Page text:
The week before we graduated college, I started dating my husband. (Well, truth be told we had a moment at the beginning of Sophomore year, but that moment didn't amount to another moment until the week before graduation).
It was May in Chicago (when Chicago is at its finest), and amidst the floating cottonwood, he asked me on a date. Newly 22, we ordered wine, ate expensive Thai food, and didn't look at our watches once. We had everything in the world to talk about. I remember thinking - "Now THIS! THIS is a date!"
Next month will be our 15th May together and we're still (phew!) going on dates. Sure, they're planned via google calendar invitations, and yes we time our departure around our elderly dog's insulin shot, and there's no doubt our boys will pout and threaten "never to go to sleep" as we exit - BUT, it's still a date. Even if one or both of us double checks to be sure we have the Tums, it's still a date.
Last Saturday night, I invited my husband (via google calendar) to go see Ann on Broadway with me (courtesy of The Culture Mom). We raced out of the house in time to catch the wretchedly smelling 5:54 NJ Transit train into Penn Station. We spent our ride side by side ... heads buried in our phones, catching up on a week's worth of unanswered emails. We boarded an impossibly crowded one train and came above ground at the oh-so-romantic Lincoln Center. Stomachs growling, we neglected romance for the moment, landed ourselves in a little Japanese hole-in-the-wall and scarfed down food meant to be savored. We made it to the theatre with one minute to spare, taking off our coats (and searching for Tums) as the lights dimmed.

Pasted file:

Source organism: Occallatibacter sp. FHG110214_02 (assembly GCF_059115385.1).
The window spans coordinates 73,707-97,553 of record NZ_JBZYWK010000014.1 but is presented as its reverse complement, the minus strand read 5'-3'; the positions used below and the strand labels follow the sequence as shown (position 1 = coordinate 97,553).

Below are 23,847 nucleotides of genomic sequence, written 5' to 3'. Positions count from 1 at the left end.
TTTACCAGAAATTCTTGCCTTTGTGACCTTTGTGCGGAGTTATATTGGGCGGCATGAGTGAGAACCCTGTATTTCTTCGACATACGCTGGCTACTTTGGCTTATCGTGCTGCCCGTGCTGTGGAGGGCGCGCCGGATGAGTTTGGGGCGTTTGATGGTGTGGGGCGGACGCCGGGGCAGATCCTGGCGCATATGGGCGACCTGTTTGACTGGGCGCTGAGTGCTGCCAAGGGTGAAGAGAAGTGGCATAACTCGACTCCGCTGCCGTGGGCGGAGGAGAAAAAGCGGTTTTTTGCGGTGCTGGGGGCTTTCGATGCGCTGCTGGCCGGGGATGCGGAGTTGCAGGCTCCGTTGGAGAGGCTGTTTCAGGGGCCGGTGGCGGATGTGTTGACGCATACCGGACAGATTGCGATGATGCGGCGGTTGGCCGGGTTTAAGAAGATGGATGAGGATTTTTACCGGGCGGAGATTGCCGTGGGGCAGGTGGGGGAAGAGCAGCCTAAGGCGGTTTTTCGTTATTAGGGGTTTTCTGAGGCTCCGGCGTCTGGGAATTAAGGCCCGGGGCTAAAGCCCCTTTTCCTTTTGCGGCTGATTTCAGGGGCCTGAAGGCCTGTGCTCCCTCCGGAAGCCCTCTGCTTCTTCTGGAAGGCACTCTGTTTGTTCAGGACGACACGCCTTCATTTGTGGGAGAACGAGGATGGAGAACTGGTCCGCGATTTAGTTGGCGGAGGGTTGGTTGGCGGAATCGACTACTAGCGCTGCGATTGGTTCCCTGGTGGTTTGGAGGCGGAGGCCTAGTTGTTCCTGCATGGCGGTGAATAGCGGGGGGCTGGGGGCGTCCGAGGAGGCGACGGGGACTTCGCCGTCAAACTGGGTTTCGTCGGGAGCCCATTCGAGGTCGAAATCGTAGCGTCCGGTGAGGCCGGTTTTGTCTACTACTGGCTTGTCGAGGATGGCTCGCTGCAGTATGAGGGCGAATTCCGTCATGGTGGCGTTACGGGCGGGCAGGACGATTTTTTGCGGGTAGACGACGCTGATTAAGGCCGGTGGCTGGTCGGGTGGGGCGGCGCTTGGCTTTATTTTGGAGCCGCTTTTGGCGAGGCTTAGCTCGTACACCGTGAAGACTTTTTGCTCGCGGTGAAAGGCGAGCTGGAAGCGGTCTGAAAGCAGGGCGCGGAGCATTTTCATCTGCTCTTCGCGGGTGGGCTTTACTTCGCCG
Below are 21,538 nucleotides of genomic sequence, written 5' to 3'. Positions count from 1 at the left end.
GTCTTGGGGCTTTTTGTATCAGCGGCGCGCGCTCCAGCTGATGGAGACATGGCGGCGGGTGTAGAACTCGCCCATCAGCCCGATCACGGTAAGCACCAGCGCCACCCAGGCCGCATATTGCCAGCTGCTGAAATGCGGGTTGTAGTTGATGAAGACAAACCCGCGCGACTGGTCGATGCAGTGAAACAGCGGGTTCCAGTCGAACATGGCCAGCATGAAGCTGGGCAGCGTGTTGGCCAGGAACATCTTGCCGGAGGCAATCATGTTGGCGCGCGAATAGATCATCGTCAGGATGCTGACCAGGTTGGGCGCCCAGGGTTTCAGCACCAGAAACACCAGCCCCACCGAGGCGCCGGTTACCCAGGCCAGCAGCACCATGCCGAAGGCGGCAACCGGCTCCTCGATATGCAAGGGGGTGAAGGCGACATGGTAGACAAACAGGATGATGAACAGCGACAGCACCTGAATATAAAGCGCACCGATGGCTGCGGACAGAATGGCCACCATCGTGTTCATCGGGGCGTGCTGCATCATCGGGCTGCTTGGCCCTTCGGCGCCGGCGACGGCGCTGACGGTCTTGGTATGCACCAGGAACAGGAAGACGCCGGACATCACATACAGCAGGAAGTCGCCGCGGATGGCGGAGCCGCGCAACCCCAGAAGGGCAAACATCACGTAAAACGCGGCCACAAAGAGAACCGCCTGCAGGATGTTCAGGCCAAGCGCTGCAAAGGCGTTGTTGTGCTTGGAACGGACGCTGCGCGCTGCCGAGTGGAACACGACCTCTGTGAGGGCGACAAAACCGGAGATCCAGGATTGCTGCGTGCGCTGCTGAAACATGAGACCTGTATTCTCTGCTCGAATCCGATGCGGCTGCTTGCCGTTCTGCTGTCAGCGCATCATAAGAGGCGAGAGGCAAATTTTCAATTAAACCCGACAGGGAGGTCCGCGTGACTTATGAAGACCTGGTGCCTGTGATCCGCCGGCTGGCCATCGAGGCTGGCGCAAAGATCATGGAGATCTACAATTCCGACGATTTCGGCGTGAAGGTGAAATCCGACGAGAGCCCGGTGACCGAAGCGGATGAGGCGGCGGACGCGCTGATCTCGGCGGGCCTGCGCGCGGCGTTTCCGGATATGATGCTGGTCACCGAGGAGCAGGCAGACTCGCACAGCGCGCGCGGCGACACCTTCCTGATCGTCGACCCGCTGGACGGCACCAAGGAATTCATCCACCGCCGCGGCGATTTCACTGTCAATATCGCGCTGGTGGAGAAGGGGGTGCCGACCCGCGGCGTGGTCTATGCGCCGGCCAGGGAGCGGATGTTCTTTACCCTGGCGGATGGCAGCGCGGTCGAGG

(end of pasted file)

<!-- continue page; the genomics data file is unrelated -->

And then ... ahhhhh. The power of terrific theatre.
Ann is a one woman show starring Holland Taylor about the life of Ann Richards, renowned and beloved governor of Texas. The evening was a master class in performance. After five minutes, I had forgotten the ten million things on my to-do list and my husband was holding my hand in the dark. The nuanced execution of Ms. Taylor's play was inspirational, and the two of us were happily transported to Texas for a welcome break from stinky commutes and crowded subways.
Her honest portrayal of a bawdy, aging, divorced, recovering-alcoholic, democratic, southern bell governor of a state larger than France, was spectacular. By the end of the play, I felt like I was a personal friend of Ann Richards. What a feat of theatricality.
On the ride home, our conversation was motivated entirely by the play. So much so, that it even sparked an idea for a new writing project! (I started researching on the train!) The show was edifying and I am so grateful we had the opportunity to see it.
As we pulled up to our house at the end of the night, we noticed that the light bulb is out on the front porch, and the hinge on the gate needs to be replaced, and no one had brought in the paper.
Not quite ready to resume our regularly scheduled program, we sat in the car for a while - talking and brainstorming, enjoying the evening. And when my husband finally did get out of the car to pick up the paper and jiggle the porch light bulb, I thought to myself ... Now THAT, THAT was a date.
Thank you to Culture Mom Media for the pair of tickets. All opinions are my own.